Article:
I have given several interviews recently on the Panama Papers and have expressed the view that very other than some electoral fallout for a few politicians, little seems to have flowed from the revelations. To try and give some perspective to my view, I have tried to collect together some facts to how that the offshore finance centres, formally known as tax havens, are in fact, in the main part, highly efficient and respectable.
For example, in most offshore jurisdictions, a person needs a licence to act as a trustee, whereas (for example) in many onshore jurisdictions there are no restrictions or regulations as to who may serve in a fiduciary capacity. Further, the leading offshore financial centres are more compliant with the Financial Action Task Force on Money Laundering’s recommendations than many OECD countries. It is generally much more difficult to open a bank account in an offshore centre than onshore.
A 2009 report by the highly respected organization Global Witness, entitled Undue Diligence – How Banks do Business with Corrupt Regimes concluded that plundered funds were more likely to find their way to onshore banks than to offshore ones.
Offshore centres act as conduits for global trade and ease international capital flows. International joint ventures are often structured as companies in an offshore jurisdiction when neither party in the venture party wishes to form the company in the other party’s home jurisdiction.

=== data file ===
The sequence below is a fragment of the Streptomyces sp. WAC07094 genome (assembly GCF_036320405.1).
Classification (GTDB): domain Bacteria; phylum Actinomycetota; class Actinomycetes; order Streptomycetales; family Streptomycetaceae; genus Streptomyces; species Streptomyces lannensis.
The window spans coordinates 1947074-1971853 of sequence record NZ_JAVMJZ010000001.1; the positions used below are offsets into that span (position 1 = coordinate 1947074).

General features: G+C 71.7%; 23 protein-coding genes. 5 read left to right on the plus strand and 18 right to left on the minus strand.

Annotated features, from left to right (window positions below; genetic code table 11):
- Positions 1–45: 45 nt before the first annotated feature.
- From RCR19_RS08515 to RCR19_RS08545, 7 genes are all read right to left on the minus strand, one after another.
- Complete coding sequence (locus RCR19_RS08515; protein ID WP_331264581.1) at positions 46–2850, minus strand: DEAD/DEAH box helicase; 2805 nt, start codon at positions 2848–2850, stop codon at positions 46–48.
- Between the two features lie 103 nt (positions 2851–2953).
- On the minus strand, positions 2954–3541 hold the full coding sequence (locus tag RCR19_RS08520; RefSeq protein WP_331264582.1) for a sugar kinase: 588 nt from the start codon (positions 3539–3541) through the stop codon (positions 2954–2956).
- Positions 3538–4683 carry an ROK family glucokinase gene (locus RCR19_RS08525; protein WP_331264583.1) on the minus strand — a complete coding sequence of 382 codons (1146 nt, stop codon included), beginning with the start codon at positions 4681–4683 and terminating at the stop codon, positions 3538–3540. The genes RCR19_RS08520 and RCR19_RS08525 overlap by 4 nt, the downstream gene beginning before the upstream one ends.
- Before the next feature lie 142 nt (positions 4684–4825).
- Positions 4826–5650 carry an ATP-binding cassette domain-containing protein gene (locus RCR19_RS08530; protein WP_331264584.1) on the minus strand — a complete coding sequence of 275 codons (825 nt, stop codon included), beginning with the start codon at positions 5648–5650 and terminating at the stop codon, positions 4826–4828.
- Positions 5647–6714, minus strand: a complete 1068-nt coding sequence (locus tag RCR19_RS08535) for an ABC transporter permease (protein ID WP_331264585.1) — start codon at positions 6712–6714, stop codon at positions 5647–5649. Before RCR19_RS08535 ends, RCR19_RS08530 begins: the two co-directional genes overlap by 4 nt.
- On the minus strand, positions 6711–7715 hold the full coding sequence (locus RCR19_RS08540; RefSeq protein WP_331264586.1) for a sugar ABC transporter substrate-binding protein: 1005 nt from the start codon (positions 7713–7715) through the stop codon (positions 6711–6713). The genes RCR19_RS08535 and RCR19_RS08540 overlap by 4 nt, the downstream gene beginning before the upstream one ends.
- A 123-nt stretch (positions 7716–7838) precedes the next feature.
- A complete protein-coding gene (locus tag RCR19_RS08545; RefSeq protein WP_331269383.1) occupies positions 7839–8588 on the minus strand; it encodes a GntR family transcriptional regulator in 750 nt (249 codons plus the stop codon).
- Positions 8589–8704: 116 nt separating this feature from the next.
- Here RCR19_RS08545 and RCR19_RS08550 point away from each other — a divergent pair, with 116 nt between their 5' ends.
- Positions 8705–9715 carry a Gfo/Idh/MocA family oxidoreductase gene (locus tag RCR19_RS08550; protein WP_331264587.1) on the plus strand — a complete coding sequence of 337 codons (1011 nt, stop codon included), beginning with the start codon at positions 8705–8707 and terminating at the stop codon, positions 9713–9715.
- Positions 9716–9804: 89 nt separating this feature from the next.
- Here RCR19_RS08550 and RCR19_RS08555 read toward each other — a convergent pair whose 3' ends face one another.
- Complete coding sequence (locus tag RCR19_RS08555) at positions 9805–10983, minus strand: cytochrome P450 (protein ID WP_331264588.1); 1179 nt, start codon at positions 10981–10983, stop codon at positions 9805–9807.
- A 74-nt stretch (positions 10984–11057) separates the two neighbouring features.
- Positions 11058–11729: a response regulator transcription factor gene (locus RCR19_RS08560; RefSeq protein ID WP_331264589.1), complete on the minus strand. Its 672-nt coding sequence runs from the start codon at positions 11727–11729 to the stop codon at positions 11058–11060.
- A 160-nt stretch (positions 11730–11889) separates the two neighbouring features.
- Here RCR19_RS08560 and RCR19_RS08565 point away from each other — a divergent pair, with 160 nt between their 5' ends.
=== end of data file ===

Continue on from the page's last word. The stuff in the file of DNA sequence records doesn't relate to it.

Frequently such choice are made because of the depth of professional skills concentrated in such jurisdictions. The Cayman Islands, is estimated to house about 75% of world’s hedge funds and nearly half the industry’s estimated over US$1.8 trillion in net assets under management. Bermuda, which is market leader in captive insurance domicile (depending on which figures you read) and is the third largest reinsurance centre in the world. The British Virgin Islands is renowned for speedy and accurate corporate formation and is home to 700,000 offshore companies. Guernsey is highly regarded for the provision of corporate back office services. Jersey has a particularly strong international banking and funds management sectors and has a high concentration of professional advisers including lawyers and fund managers.
Offshore financial centres are becoming increasingly important as conduits for investment into merging markets. For instance, 44% of foreign direct investment (FDI) into India came through Mauritius last year while over two thirds of FDI into Brazil came through offshore centres.
None of the aforementioned really equates to the provision of tax dodging services for individuals.